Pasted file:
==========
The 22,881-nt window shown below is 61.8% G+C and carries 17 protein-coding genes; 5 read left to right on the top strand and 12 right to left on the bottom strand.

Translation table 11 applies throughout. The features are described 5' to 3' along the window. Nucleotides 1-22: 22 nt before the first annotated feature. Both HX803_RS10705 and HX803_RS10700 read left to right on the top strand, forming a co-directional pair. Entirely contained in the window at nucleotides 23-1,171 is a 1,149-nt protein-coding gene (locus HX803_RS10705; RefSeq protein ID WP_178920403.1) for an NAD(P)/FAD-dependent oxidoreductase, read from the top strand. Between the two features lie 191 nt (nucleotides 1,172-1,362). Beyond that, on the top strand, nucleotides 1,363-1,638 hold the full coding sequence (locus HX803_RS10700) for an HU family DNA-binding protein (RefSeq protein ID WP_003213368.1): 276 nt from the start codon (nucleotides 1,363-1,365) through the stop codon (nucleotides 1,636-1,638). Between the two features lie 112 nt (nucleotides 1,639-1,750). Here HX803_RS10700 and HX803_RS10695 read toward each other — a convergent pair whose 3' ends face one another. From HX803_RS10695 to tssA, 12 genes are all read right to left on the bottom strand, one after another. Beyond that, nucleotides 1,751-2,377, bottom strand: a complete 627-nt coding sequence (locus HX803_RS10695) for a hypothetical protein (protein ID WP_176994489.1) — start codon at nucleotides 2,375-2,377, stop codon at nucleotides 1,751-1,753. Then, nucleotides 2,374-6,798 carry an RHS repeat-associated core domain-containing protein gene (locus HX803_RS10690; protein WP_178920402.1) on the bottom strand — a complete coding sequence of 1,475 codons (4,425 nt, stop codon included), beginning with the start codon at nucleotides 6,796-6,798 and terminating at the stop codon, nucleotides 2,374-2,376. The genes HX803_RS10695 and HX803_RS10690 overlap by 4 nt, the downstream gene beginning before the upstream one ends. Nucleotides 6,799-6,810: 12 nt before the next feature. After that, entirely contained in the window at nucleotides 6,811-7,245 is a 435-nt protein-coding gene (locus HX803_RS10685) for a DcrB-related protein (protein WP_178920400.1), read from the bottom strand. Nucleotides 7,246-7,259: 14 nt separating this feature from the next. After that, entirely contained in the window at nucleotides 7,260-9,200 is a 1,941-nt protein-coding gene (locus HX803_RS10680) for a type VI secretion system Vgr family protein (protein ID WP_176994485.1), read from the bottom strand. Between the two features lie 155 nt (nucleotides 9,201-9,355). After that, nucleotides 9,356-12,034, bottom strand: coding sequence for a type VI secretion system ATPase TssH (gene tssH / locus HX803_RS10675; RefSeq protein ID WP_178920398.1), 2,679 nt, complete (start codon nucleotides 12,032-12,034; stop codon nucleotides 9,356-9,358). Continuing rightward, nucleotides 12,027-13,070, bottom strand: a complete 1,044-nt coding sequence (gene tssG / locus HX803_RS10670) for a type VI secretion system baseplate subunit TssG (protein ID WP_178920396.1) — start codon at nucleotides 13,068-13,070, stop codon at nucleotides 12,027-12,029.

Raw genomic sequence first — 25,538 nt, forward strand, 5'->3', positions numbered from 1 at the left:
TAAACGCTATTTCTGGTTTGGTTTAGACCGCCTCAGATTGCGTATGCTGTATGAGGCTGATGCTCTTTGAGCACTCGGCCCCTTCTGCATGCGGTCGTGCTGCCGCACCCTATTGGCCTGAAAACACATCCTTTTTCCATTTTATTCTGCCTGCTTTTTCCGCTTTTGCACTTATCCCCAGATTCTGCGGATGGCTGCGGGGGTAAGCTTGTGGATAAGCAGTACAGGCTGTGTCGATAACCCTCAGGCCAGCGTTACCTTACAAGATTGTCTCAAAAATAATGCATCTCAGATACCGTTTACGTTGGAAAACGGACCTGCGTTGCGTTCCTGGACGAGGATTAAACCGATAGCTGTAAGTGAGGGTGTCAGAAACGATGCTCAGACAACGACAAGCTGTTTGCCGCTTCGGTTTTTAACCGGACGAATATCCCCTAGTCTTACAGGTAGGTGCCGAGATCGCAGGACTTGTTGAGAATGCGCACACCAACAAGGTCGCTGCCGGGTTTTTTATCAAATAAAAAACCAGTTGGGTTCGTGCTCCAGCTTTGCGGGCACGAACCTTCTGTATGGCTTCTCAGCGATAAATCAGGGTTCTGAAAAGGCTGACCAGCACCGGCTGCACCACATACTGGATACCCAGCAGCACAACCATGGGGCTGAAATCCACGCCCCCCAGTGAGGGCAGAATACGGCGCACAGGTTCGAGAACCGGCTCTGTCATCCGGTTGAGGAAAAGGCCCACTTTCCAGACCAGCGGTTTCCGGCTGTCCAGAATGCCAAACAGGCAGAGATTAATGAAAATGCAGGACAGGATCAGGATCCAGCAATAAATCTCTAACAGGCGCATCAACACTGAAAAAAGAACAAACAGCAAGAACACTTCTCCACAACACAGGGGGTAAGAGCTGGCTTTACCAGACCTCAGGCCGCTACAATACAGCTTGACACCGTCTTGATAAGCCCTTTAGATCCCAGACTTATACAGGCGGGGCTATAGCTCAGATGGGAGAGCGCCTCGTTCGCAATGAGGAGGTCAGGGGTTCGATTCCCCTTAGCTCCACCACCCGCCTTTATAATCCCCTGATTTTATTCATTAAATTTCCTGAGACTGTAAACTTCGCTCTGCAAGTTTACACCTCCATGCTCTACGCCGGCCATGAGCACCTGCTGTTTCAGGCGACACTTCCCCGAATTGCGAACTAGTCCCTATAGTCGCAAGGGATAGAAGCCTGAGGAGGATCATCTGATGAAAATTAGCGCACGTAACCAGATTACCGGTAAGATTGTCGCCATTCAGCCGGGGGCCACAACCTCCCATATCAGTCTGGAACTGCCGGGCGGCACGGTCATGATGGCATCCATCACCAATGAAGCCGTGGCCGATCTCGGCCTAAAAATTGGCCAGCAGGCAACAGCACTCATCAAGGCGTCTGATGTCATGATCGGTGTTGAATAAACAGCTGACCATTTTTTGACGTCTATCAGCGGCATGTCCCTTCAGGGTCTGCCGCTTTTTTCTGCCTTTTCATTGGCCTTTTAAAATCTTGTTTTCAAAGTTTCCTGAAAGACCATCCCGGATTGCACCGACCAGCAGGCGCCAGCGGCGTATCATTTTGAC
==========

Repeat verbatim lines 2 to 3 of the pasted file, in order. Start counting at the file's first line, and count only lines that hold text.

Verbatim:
Translation table 11 applies throughout. The features are described 5' to 3' along the window. Nucleotides 1-22: 22 nt before the first annotated feature. Both HX803_RS10705 and HX803_RS10700 read left to right on the top strand, forming a co-directional pair. Entirely contained in the window at nucleotides 23-1,171 is a 1,149-nt protein-coding gene (locus HX803_RS10705; RefSeq protein ID WP_178920403.1) for an NAD(P)/FAD-dependent oxidoreductase, read from the top strand. Between the two features lie 191 nt (nucleotides 1,172-1,362). Beyond that, on the top strand, nucleotides 1,363-1,638 hold the full coding sequence (locus HX803_RS10700) for an HU family DNA-binding protein (RefSeq protein ID WP_003213368.1): 276 nt from the start codon (nucleotides 1,363-1,365) through the stop codon (nucleotides 1,636-1,638). Between the two features lie 112 nt (nucleotides 1,639-1,750). Here HX803_RS10700 and HX803_RS10695 read toward each other — a convergent pair whose 3' ends face one another. From HX803_RS10695 to tssA, 12 genes are all read right to left on the bottom strand, one after another. Beyond that, nucleotides 1,751-2,377, bottom strand: a complete 627-nt coding sequence (locus HX803_RS10695) for a hypothetical protein (protein ID WP_176994489.1) — start codon at nucleotides 2,375-2,377, stop codon at nucleotides 1,751-1,753. Then, nucleotides 2,374-6,798 carry an RHS repeat-associated core domain-containing protein gene (locus HX803_RS10690; protein WP_178920402.1) on the bottom strand — a complete coding sequence of 1,475 codons (4,425 nt, stop codon included), beginning with the start codon at nucleotides 6,796-6,798 and terminating at the stop codon, nucleotides 2,374-2,376. The genes HX803_RS10695 and HX803_RS10690 overlap by 4 nt, the downstream gene beginning before the upstream one ends. Nucleotides 6,799-6,810: 12 nt before the next feature. After that, entirely contained in the window at nucleotides 6,811-7,245 is a 435-nt protein-coding gene (locus HX803_RS10685) for a DcrB-related protein (protein WP_178920400.1), read from the bottom strand. Nucleotides 7,246-7,259: 14 nt separating this feature from the next. After that, entirely contained in the window at nucleotides 7,260-9,200 is a 1,941-nt protein-coding gene (locus HX803_RS10680) for a type VI secretion system Vgr family protein (protein ID WP_176994485.1), read from the bottom strand. Between the two features lie 155 nt (nucleotides 9,201-9,355). After that, nucleotides 9,356-12,034, bottom strand: coding sequence for a type VI secretion system ATPase TssH (gene tssH / locus HX803_RS10675; RefSeq protein ID WP_178920398.1), 2,679 nt, complete (start codon nucleotides 12,032-12,034; stop codon nucleotides 9,356-9,358). Continuing rightward, nucleotides 12,027-13,070, bottom strand: a complete 1,044-nt coding sequence (gene tssG / locus HX803_RS10670) for a type VI secretion system baseplate subunit TssG (protein ID WP_178920396.1) — start codon at nucleotides 13,068-13,070, stop codon at nucleotides 12,027-12,029.

Raw genomic sequence first — 25,538 nt, forward strand, 5'->3', positions numbered from 1 at the left: